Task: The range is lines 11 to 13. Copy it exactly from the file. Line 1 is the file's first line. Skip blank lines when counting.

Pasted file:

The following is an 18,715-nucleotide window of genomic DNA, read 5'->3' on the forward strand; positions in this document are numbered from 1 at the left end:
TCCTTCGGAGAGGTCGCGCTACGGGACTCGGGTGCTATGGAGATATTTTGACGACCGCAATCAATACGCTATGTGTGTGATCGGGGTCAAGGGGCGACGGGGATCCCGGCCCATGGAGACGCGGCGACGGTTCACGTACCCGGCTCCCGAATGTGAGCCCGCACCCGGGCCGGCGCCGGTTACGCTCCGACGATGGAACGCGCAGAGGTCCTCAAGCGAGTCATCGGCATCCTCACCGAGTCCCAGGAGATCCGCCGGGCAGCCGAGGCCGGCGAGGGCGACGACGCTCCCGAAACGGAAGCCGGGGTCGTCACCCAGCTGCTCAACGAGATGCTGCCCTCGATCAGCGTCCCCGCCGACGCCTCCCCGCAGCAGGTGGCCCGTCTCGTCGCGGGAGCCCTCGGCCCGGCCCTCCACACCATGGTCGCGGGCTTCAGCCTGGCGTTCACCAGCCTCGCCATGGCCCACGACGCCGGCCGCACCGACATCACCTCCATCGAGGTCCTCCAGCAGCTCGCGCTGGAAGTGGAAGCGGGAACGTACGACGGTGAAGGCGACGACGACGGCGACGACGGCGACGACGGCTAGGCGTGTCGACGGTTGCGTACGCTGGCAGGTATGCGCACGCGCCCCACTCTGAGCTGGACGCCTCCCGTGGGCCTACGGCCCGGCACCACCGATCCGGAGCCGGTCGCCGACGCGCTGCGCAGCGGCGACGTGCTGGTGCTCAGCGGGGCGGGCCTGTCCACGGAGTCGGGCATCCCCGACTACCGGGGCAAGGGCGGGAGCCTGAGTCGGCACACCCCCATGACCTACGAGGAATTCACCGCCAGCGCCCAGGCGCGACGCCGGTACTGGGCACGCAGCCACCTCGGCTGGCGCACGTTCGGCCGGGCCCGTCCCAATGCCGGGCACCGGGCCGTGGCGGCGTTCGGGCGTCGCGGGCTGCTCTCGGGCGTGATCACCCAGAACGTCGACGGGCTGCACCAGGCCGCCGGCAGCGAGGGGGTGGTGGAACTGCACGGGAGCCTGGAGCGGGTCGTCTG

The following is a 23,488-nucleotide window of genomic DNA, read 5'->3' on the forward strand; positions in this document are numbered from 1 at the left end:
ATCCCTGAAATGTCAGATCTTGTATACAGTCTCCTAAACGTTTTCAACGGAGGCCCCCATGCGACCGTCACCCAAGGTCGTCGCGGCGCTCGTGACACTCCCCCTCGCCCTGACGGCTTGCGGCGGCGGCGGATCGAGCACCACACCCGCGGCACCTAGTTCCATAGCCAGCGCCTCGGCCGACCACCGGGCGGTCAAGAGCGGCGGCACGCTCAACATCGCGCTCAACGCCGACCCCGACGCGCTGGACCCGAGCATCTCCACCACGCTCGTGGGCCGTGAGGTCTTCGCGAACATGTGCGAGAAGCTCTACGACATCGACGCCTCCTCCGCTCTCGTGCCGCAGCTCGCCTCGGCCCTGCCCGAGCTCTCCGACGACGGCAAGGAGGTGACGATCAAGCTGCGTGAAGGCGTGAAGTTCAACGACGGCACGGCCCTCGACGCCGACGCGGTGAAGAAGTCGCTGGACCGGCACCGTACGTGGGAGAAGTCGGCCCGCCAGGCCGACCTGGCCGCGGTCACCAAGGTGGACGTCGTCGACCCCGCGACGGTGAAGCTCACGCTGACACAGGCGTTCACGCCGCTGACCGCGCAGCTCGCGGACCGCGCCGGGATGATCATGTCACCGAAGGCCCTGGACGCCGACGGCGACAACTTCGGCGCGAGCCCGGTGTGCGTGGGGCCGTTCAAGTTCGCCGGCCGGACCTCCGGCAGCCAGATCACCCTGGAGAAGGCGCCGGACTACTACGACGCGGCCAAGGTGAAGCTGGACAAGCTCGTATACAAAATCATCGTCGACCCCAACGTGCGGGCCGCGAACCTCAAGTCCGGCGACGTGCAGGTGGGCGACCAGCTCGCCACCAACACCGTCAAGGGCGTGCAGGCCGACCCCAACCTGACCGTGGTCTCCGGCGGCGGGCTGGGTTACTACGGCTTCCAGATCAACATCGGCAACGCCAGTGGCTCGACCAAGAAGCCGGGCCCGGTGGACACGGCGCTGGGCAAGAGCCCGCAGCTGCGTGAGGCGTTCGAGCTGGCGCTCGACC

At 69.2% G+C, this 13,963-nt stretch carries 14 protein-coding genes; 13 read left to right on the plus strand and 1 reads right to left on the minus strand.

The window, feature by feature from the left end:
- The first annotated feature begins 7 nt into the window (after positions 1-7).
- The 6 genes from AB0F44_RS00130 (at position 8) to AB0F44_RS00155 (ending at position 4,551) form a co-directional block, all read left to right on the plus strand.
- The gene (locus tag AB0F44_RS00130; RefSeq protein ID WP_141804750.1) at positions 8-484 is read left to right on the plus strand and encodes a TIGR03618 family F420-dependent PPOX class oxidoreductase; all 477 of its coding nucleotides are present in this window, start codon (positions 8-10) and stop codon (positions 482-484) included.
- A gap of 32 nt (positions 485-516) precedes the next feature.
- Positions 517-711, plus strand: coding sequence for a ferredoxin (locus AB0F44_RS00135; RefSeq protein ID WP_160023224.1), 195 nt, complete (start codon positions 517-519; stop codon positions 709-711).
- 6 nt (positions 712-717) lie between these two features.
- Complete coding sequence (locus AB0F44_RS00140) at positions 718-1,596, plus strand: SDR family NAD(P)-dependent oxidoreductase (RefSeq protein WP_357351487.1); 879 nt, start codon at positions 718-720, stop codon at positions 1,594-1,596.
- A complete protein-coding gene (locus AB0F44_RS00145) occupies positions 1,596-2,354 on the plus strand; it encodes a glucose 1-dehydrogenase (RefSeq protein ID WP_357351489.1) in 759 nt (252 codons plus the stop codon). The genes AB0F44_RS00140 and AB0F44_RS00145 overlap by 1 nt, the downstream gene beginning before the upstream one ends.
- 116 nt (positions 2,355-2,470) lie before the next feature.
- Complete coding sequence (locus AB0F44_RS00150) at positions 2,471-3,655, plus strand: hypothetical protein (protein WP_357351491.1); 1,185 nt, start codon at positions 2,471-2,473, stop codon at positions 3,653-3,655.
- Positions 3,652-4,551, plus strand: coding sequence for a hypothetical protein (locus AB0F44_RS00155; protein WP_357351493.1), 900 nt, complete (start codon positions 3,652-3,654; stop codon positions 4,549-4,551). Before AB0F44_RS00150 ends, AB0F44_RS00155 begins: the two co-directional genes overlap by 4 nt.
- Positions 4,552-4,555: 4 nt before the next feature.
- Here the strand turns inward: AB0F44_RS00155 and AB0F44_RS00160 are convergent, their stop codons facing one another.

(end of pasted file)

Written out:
- Positions 517-711, plus strand: coding sequence for a ferredoxin (locus AB0F44_RS00135; RefSeq protein ID WP_160023224.1), 195 nt, complete (start codon positions 517-519; stop codon positions 709-711).
- 6 nt (positions 712-717) lie between these two features.
- Complete coding sequence (locus AB0F44_RS00140) at positions 718-1,596, plus strand: SDR family NAD(P)-dependent oxidoreductase (RefSeq protein WP_357351487.1); 879 nt, start codon at positions 718-720, stop codon at positions 1,594-1,596.